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J Neuroeng Rehabil. 2009 Mar 2;6:7. doi: 10.1186/1743-0003-6-7.

Transcranial magnetic stimulation, synaptic plasticity and network oscillations.

Author information

1
Weill Medical College at Cornell University, Department of Neurology and Neuroscience, Burke Cornell Medical Research Institute, White Plains, NY 10605, USA. pato.huerta@gmail.com

Abstract

Transcranial magnetic stimulation (TMS) has quickly progressed from a technical curiosity to a bona-fide tool for neurological research. The impetus has been due to the promising results obtained when using TMS to uncover neural processes in normal human subjects, as well as in the treatment of intractable neurological conditions, such as stroke, chronic depression and epilepsy. The basic principle of TMS is that most neuronal axons that fall within the volume of magnetic stimulation become electrically excited, trigger action potentials and release neurotransmitter into the postsynaptic neurons. What happens afterwards remains elusive, especially in the case of repeated stimulation. Here we discuss the likelihood that certain TMS protocols produce long-term changes in cortical synapses akin to long-term potentiation and long-term depression of synaptic transmission. Beyond the synaptic effects, TMS might have consequences on other neuronal processes, such as genetic and protein regulation, and circuit-level patterns, such as network oscillations. Furthermore, TMS might have non-neuronal effects, such as changes in blood flow, which are still poorly understood.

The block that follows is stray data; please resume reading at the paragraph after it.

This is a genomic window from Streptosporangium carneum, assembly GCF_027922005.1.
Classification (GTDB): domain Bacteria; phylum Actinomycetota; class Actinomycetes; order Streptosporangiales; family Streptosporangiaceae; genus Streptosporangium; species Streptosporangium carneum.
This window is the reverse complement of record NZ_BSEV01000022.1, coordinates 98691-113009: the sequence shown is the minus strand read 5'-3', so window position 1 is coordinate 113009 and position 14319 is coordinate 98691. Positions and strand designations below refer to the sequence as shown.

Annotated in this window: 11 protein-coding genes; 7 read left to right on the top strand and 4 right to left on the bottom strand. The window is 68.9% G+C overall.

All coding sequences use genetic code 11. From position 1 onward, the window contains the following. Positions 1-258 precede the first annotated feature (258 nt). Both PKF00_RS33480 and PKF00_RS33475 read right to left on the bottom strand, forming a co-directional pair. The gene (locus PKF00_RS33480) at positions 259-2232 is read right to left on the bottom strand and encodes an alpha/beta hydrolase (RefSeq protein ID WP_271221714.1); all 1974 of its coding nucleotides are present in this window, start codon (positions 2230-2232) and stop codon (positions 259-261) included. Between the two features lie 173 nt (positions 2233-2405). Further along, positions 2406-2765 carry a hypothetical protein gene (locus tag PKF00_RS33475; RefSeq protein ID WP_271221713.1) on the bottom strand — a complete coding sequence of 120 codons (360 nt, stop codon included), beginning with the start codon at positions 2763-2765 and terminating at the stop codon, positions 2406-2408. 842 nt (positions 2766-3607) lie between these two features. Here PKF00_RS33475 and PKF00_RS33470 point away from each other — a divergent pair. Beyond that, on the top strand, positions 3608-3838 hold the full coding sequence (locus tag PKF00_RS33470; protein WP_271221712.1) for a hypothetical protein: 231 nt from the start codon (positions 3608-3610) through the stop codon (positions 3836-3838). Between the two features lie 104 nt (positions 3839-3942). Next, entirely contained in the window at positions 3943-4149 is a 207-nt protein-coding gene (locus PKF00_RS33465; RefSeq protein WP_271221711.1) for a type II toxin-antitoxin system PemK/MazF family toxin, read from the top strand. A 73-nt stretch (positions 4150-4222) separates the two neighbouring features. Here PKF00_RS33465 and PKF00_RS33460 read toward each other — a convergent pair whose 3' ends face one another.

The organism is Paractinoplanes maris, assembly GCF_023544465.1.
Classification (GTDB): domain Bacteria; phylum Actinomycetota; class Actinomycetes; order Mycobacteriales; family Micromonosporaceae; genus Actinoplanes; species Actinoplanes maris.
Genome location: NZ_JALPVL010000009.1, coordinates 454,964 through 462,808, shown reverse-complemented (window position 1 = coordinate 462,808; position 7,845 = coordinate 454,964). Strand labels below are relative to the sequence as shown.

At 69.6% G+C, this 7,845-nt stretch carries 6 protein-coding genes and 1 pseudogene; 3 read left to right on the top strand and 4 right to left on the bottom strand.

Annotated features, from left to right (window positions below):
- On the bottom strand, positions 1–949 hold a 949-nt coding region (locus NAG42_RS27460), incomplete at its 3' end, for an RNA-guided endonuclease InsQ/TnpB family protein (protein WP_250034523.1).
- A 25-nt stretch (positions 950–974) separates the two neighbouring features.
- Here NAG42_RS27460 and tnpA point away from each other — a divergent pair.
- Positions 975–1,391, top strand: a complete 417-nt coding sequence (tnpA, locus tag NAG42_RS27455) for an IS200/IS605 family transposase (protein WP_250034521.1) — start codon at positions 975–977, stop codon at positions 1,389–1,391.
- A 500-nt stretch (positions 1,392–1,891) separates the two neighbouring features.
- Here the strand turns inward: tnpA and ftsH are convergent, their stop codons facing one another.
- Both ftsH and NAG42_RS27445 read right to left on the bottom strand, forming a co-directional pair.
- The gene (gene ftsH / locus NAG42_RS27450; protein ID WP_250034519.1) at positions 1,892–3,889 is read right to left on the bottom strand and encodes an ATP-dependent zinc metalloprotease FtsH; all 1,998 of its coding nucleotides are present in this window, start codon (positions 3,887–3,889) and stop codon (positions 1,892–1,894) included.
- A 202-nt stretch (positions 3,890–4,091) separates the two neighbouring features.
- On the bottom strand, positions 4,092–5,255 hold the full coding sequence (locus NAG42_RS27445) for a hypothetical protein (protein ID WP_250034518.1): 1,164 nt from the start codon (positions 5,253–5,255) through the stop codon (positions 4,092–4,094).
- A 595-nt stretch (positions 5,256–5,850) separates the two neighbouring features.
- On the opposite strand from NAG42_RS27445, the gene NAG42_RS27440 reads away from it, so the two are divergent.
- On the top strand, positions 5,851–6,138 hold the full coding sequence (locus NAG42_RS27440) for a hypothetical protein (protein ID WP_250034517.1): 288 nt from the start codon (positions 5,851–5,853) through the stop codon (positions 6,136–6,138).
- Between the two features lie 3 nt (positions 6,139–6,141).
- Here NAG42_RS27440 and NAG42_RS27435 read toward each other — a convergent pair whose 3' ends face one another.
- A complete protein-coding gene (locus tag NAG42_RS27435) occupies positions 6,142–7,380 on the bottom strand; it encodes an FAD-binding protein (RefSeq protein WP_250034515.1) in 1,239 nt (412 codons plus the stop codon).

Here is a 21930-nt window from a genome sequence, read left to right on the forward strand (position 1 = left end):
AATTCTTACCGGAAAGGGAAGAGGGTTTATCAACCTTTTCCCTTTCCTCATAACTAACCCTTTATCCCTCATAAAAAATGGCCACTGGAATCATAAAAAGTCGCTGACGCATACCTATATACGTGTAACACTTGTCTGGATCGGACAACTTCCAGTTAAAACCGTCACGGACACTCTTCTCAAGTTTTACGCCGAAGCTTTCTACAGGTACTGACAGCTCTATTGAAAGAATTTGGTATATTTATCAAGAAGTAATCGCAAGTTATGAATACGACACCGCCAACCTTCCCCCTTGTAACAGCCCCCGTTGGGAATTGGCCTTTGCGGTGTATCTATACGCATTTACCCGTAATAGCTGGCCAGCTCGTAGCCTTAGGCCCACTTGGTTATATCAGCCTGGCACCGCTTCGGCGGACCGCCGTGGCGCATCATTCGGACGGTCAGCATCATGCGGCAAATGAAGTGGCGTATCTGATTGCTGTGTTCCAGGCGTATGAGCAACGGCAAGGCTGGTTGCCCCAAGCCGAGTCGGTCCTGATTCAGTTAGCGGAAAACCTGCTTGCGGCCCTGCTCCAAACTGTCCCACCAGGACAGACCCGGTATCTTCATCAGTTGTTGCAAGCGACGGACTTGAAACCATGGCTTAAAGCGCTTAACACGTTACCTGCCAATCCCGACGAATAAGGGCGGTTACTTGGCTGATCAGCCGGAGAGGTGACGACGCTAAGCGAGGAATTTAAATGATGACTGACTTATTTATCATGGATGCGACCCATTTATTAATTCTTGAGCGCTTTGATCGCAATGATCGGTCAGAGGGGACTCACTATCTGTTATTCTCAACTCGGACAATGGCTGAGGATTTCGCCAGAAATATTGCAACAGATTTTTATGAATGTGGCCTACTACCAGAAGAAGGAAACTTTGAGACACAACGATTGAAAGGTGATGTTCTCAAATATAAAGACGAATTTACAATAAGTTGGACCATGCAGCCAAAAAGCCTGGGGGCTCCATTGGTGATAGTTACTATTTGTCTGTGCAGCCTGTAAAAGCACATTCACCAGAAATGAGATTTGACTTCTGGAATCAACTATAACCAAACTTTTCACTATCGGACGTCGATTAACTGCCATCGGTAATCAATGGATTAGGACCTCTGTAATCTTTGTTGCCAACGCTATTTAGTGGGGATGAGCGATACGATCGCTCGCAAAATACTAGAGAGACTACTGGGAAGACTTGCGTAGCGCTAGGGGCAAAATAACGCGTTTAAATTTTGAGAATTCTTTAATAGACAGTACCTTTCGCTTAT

PMID:
19254380
PMCID:
PMC2653496
DOI:
10.1186/1743-0003-6-7
[Indexed for MEDLINE]
Free PMC Article

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